RECOMMENDED PREMIUM PACKAGE:

Choose 2 Short Courses and 2 Conferences/Training Seminars
September 16 Pre-Conference Short Course: SC4: How to Best Utilize 3D Cells, Spheroids and PDX Models in Oncology
September 17-18 Conference: Target Identification and Validation
September 18 Dinner Short Course: SC9: Targeted Protein Degradation Using PROTACs, Molecular Glues and More
September 18-19 Training Seminar: TS4: Practical Phenotypic Screening


What is a Training Seminar?

Each CHI Training Seminar offers 1.5 days of instruction with start and stop times for each day shown above and on the Event-at-a-Glance published in the onsite Program & Event Guide. Training Seminars will include morning and afternoon refreshment breaks, as applicable, and lunch will be provided to all registered attendees on the full day of the class.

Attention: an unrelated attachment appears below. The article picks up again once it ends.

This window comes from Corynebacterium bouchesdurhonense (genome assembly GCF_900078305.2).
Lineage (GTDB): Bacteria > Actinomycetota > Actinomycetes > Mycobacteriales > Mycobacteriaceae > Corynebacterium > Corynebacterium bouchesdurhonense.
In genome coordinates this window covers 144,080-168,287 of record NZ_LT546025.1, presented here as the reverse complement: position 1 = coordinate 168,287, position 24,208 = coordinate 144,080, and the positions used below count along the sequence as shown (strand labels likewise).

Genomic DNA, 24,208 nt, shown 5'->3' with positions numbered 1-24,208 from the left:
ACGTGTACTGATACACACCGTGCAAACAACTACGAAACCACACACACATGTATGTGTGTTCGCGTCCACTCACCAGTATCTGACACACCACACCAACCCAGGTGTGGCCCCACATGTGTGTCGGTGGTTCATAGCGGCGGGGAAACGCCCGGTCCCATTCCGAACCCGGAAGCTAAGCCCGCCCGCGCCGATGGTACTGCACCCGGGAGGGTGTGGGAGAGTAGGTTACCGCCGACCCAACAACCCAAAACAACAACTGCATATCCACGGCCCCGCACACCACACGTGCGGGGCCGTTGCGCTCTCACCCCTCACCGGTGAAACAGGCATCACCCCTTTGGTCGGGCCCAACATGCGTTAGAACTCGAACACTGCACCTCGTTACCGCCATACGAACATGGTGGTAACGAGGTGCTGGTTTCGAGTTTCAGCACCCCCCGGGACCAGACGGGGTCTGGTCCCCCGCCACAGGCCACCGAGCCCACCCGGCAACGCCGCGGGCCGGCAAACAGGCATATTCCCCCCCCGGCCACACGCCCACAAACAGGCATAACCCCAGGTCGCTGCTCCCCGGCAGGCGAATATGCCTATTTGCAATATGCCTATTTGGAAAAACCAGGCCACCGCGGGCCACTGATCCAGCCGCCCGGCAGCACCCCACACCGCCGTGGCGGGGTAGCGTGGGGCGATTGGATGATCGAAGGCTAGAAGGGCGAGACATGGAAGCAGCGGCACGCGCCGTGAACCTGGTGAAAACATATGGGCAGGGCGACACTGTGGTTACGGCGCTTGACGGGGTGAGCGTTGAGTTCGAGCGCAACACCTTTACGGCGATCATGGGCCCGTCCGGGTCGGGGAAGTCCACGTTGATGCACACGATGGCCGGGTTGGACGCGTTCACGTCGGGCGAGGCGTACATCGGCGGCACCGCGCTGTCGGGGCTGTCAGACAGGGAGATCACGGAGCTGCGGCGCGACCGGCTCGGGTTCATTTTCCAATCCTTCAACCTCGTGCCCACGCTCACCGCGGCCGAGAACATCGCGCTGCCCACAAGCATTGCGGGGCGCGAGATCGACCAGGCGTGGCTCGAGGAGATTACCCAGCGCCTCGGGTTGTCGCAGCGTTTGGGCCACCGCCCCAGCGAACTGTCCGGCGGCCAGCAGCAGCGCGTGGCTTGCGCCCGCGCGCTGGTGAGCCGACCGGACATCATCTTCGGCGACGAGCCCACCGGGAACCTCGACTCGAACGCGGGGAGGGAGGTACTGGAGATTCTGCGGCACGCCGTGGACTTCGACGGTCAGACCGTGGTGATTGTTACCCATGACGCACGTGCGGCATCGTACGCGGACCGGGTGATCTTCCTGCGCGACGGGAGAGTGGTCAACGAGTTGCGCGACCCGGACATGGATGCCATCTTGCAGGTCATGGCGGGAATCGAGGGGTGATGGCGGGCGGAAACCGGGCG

Each person registered specifically for the Training Seminar will be provided with a hard copy handbook for the seminar in which they are registered. A limited number of additional handbooks will be available for other delegates who wish to attend the seminar, but after these have been distributed, no additional books will be available.

Though CHI encourages track hopping between conference programs, we ask that Training Seminars not be disturbed once they have begun. In the interest of maintaining the highest quality learning environment for Training Seminar attendees, and because seminars are conducted differently than conference programming, we ask that attendees commit to attending the entire program, and not engage in track hopping, as to not disturb the hands-on style instruction being offered to the other participants.